Do we believe that Dementia and Alzheimer’s are just “normal” aging disorders? Since it is one of the largest growing clinical populations in the world today is the assumption growing that this is a disorder that is just a part of ageing? Do we understand the challenges that people carrying the diagnosis are faced with? How can new technologies like Virtual Reality help attenuate symptoms and establish a higher quality of life?
Researchers in the UK recognized that one of the challenges facing people diagnosed with Alzheimer’s and Dementia is the lack of understanding of the disorders themselves. These disorders can be recognized by their disconnect, a disconnection from the sense of sight, from speech, from the environment, a disconnect from memory. It is like having had a stroke, as a matter of fact, some of the people recorded in this experience have been misdiagnosed in that very manner. A Walk through Dementia is a Virtual Reality experience that proposes a deeper understanding of the disease, and builds on that empathic experience to build engagement.
At the AWE/VWS/DigitalRaign Techforgood summit Linda Jacobson, VR for good expert, also addressed certain challenges faced in Alzheimer’s and Dementia. If we apply the principle of neuroplasticity, the ability of our brains and nervous systems to reconstruct new synapses as a result of the interaction with enriched environments, we can understand VR’s unique toolset. At the summit, Linda presented the results she had had in her research using Virtual Reality to help those with Dementia and Alzheimers.
One of the methodologies is startlingly simple yet extremely effective: use the Google Earth Virtual Reality program as a visual reminder of familiar places. An immersive trip into the personal memory bank. The elderly brain is geared to relive good memories and the neural circuits are shown to light up when activating these very memories. Every time a memory is relived there is an activation of dopamine and feel-good hormone serotonin. In this way, Google Earth Virtual Reality program becomes a dose of non-invasive therapy. This lighting of the brain circuits then contributes to a fresh flow of dopamine, which in turn activates the motivational centers of the brain furthers focus and just feeling good. A quick rejuvenation treatment so to speak!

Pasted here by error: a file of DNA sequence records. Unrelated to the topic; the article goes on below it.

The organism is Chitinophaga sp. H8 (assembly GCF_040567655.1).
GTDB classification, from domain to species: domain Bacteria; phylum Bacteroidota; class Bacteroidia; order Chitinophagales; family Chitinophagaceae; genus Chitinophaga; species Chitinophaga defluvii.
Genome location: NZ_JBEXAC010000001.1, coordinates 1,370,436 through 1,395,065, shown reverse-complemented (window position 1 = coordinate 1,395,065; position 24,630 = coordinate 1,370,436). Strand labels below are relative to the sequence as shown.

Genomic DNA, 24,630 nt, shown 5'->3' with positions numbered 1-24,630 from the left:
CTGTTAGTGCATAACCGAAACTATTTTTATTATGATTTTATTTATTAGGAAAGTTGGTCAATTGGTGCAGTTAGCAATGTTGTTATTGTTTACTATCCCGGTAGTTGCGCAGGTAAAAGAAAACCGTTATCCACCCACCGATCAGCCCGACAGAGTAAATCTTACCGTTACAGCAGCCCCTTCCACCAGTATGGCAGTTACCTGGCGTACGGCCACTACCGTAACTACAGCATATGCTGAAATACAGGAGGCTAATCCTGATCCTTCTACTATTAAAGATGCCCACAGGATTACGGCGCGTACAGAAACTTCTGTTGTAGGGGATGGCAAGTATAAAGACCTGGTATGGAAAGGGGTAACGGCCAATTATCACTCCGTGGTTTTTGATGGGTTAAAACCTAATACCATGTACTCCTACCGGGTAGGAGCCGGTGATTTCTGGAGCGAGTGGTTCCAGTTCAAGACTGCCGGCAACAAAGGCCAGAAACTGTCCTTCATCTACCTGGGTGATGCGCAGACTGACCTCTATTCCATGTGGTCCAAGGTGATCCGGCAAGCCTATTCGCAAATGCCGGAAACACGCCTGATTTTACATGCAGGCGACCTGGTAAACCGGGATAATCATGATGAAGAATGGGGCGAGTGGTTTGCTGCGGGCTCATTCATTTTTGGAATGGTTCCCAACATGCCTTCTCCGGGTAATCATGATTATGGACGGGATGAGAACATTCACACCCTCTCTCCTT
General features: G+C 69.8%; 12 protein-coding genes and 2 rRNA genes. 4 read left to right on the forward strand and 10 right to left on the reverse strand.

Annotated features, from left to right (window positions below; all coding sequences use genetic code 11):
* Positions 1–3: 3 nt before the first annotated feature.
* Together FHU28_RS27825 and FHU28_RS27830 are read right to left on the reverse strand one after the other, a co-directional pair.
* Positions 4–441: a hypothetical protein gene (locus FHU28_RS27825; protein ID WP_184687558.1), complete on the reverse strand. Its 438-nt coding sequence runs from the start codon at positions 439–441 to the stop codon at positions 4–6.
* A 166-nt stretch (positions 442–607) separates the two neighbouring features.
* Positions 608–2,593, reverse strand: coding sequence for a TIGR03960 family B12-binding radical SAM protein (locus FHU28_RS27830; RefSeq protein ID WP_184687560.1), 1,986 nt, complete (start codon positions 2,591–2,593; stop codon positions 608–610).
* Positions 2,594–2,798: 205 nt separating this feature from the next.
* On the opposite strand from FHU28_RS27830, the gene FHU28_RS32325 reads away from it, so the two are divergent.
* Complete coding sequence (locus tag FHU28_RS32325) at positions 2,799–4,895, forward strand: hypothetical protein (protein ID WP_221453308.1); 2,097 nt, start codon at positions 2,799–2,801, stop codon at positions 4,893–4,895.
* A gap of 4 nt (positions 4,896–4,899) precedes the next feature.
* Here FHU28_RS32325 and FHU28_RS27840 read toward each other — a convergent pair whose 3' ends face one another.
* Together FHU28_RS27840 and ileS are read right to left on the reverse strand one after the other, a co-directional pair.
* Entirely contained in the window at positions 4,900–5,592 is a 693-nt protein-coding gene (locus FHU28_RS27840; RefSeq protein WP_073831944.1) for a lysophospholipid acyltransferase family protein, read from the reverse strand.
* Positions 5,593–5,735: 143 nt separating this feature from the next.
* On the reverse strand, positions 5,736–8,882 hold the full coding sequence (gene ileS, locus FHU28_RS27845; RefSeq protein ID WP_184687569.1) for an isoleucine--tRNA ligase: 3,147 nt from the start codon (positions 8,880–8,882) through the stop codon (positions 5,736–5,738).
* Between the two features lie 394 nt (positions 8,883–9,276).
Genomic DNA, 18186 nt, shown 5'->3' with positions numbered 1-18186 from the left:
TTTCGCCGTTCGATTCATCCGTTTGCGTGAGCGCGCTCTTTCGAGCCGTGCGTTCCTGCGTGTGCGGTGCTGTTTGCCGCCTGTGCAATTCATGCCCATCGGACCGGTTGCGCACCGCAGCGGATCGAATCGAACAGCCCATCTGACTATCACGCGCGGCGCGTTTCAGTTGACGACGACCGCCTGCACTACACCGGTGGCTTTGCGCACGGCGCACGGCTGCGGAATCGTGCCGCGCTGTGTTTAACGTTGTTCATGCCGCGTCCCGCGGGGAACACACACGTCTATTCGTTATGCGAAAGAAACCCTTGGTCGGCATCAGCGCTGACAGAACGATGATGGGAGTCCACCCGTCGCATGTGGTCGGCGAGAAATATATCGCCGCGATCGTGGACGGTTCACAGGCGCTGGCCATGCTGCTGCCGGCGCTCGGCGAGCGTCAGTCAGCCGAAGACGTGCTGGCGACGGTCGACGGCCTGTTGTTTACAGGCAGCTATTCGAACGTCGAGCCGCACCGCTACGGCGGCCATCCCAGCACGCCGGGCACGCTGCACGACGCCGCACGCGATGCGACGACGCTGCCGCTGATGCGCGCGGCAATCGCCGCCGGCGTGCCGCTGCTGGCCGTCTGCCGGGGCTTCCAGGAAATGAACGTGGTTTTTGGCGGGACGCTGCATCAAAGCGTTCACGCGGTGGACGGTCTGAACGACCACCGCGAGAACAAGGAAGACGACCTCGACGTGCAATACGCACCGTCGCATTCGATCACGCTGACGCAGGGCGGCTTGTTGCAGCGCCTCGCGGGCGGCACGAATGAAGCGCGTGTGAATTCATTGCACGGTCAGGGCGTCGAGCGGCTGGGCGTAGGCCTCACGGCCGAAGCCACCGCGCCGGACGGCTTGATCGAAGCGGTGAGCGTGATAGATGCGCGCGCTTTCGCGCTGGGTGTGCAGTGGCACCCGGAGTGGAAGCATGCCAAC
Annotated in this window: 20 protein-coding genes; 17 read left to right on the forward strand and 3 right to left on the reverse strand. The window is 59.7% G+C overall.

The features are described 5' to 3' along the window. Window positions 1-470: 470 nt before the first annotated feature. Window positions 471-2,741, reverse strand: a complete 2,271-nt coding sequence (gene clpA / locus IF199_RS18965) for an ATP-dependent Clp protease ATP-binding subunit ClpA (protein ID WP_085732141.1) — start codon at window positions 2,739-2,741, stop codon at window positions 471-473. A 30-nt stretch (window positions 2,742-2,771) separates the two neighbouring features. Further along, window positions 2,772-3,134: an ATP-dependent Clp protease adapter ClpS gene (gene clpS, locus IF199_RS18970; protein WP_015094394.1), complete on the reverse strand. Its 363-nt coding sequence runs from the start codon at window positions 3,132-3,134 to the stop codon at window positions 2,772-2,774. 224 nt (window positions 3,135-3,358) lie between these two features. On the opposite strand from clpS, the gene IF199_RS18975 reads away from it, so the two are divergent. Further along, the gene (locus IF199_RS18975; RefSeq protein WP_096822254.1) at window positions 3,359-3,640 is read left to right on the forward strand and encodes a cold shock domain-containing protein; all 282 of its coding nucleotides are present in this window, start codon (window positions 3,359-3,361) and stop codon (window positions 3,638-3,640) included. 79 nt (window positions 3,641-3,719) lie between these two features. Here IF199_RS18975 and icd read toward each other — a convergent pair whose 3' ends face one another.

The therapeutic aspect of this type of treatment also lies in the fact that this experience, when shared, can be used to talk about past experiences and thus work memory circuits. It enables the conversation to go towards different aspects of change and how this may impact the elders. Some are feeling hopeless, or forgotten or have forgotten the memories of the places and people they once loved. The experience is shared in a community of others also partaking in their own journeys: places are shared, memories and connection to people are shared, old stories are relived. This sharing and being mirrored, i.e. activating mirror neurons, is an important aspect of working therapeutically (Dr Dan Siegel in Parabola, summer 2011, explaining Interpersonal Neurobiology). This program can work with cognitive based therapies to enhance rehabilitation, and thus convey a similarity of a given scene: “Virtual Reality-based cognitive rehabilitation systems support procedures for mitigating behavioral and psychological symptoms of patients having mild cognitive impairment and early-stage Alzheimer’s disease.” (American Journal for Alzheimer’s Disease and other Dementias)
Linda also spoke about simulations that benefit people with brain impairment. They boost test scores of those exposed and generally caretakers observed a higher quality of life.
The favorite 360 experiences of those that she had been working with or shown:
-travel to exotic locals
-flying and out of body experiences
She also stresses the importance of finding the right combination of factors- it will help older adults she says, caregivers and organizations only if it is easy to use and it meets a need that is clear to all people involved. Linda has currently been working with several promising start ups on four continents to deliver VR experiences that will enhance eldercare.
In a report published by CNN on the Brain and Crafting, it was mentioned that scientists are beginning to study different leisure activities' and their impact on the brain. Researchers found that playing games, reading books and crafting could reduce your chances of developing mild cognitive impairment by 30% to 50%, according to a 2011 study published in The Journal of Neuropsychiatry. All forms of crafting, reading and playing games seem to help mitigate mild cognitive impairment. However, VR is taking a unique spot in the world of aging, and that of the disorders Alzheimers and Dementia through quality of life enhancement, education and attenuation of symptoms.